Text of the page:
Street Pole Banners

Remembrance banner 1

The Town of Banff installs banners on downtown street poles to showcase events or activities, commemorate milestones, and celebrate this special place in the Rocky Mountains and Canada's first national park.

There are 28 street poles on Banff Avenue that can display banners, 13 on Bear Street, and additional poles on St. Julien Road and Cave Avenue.

The Town has a Street Pole Banner Policy (PDF) to manage the program.

From time-to-time, local organizations are given permission to have their event or activity banners displayed on Banff Avenue and/or Bear Street. If interested, please apply for an opportunity to display banners in the following year. Review the policy about requirements and costs. Applying for a banner does not guarantee approval. 

Requests from non-profits to have banners displayed and the fees waived must be received by mid-October in the year before the banners would be displayed for Town Council to consider the request during budget debates.

Approved banners are displayed based on requested time periods, but are subject to early removal or installation based on weather conditions and emerging responsibilities of the installation team.

Examples of banners recently displayed include, Banff & Lake Louise Tourism for SnowDays, Banff Mountain Film & Book Festival, Banff Pride Week, and Banff's local Royal Canadian Legion, which displayed on our famous main street banners to commemorate local 49 veterans (PDF), for Remembrance Day in the month of November.

Design Guidelines

Download the Design guidelines and banner specifications (PDF)

Banner Locations Map
Street Pole Banners

These street banners were designed to complement the Town of Banff’s streetscapes, while sharing a sense of place. Pulling from natural colour palettes, iconic landscapes, and local flora and fauna, the banners each become a small, collaged mountain range of their own: a vibrant perspective on the grandeur of both the Town of Banff, and Banff National Park.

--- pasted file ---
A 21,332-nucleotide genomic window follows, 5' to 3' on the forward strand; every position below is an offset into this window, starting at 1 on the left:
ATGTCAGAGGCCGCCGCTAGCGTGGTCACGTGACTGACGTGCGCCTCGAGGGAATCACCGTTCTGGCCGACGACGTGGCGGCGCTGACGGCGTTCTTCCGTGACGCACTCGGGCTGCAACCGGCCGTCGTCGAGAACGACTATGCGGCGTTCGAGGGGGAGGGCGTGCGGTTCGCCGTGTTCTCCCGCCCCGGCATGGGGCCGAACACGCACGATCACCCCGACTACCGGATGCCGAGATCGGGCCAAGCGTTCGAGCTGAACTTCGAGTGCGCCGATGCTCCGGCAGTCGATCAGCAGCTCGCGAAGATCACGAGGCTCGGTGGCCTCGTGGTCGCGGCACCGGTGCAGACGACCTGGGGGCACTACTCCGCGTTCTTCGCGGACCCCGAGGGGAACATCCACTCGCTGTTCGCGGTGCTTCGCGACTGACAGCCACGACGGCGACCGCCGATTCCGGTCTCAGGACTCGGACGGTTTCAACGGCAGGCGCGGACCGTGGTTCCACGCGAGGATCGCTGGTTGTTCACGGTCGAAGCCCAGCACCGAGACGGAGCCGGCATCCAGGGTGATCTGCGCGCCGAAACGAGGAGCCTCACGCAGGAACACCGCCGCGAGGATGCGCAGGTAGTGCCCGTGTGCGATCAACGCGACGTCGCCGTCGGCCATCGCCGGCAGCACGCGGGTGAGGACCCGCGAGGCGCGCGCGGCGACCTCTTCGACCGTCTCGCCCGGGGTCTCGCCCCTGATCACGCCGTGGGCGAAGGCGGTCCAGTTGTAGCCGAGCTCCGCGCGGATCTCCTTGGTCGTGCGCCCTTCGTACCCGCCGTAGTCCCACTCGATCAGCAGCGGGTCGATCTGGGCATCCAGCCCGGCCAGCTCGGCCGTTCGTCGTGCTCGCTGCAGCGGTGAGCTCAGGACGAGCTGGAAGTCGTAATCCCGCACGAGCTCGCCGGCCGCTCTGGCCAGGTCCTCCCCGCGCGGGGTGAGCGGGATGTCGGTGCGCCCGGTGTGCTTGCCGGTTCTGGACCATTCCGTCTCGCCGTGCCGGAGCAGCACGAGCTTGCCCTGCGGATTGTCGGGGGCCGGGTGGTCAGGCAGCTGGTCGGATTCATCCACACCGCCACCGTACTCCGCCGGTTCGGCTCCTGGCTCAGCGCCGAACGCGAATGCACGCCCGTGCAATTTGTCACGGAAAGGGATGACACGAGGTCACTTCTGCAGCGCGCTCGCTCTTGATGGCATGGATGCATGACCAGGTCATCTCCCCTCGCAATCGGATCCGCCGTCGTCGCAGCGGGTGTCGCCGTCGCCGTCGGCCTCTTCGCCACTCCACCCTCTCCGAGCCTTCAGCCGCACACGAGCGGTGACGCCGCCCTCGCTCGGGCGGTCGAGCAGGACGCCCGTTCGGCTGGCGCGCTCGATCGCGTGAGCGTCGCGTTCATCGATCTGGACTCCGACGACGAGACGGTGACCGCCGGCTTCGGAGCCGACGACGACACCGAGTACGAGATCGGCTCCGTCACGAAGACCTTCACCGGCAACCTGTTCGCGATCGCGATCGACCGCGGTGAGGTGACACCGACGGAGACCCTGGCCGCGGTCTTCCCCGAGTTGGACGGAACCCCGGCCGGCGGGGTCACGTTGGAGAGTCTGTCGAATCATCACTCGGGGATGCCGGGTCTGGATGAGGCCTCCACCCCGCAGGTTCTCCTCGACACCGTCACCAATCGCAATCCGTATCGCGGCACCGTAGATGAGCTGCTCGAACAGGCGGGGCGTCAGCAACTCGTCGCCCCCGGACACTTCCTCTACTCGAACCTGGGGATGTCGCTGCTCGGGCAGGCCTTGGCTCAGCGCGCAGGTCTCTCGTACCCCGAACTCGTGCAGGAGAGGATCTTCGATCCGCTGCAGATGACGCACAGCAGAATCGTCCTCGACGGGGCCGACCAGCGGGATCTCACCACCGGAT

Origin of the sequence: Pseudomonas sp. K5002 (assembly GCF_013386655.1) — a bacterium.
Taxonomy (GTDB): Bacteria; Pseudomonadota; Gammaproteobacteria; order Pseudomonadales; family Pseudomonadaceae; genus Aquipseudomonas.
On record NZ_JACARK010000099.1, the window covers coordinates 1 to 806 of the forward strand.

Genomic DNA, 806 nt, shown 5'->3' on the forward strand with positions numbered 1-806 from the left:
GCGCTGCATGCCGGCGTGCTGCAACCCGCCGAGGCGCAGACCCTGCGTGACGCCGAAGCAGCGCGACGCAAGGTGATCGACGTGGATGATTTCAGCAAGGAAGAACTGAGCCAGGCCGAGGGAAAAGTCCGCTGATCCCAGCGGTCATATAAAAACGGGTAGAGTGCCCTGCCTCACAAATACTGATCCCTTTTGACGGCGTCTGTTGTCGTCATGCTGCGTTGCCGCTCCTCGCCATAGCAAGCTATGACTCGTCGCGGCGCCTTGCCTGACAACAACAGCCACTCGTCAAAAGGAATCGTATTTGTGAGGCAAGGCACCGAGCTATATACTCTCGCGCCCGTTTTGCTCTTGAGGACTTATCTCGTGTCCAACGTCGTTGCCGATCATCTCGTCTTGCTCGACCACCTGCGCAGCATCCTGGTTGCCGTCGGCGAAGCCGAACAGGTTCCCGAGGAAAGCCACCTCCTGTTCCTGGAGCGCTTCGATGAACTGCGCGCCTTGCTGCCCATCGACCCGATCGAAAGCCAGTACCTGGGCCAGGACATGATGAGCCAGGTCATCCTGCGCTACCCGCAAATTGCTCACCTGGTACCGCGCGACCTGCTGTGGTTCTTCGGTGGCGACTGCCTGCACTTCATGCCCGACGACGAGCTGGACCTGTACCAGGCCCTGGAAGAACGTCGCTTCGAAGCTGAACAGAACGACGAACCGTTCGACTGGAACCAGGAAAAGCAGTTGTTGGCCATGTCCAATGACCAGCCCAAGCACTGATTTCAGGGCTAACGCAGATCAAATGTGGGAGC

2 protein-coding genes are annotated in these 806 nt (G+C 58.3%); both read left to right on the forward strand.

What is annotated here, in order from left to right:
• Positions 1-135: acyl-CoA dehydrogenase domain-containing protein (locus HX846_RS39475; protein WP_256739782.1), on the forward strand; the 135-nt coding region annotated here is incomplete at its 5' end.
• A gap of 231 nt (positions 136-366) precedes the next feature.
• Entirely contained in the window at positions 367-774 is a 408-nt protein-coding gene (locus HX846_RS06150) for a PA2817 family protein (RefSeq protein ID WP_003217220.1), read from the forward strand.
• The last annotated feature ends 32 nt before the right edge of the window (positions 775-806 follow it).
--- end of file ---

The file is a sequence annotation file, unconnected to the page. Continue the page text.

The set of four colorways document not only the scenery of the national park, but also the seasons as they shift. Fresh spring days hiking through fireweed, warm summer evenings wandering through paintbrush, cool fall mornings marveling larches, and the winter-long search for fresh lines on powder-covered faces.

Most of these mountains can be seen from the streets of Banff – there are few vantage points within the townsite that lack views of either Rundle (Waskahigan Watchi), Cascade (Minihapa) or Bourgeau. Further west, Temple towers over larch filled valleys and neighbouring village of Lake Louise. These peaks hold significance for many Town of Banff residents and visitors – whether it’s a constant view on the walk to work, a core-memory of spending time atop the summit, a landmark that signals you’re getting closer to the ski hill, or a deeper resonating spiritual significance. These mountains hold a sense of place, but also a sense of home. An accurate topographic map complements each mountain and banner – adding another layer to the collaged mountain ranges.


  • Pink: Cascade Mountain/Minihapa, Fireweed, Spring
  • Orange: Rundle Mountain/Waskahigan Watchi, Paintbrush, Summer
  • Green: Temple Mountain, Larch Trees, Fall
  • Blue: Mount Bourgeau, Winter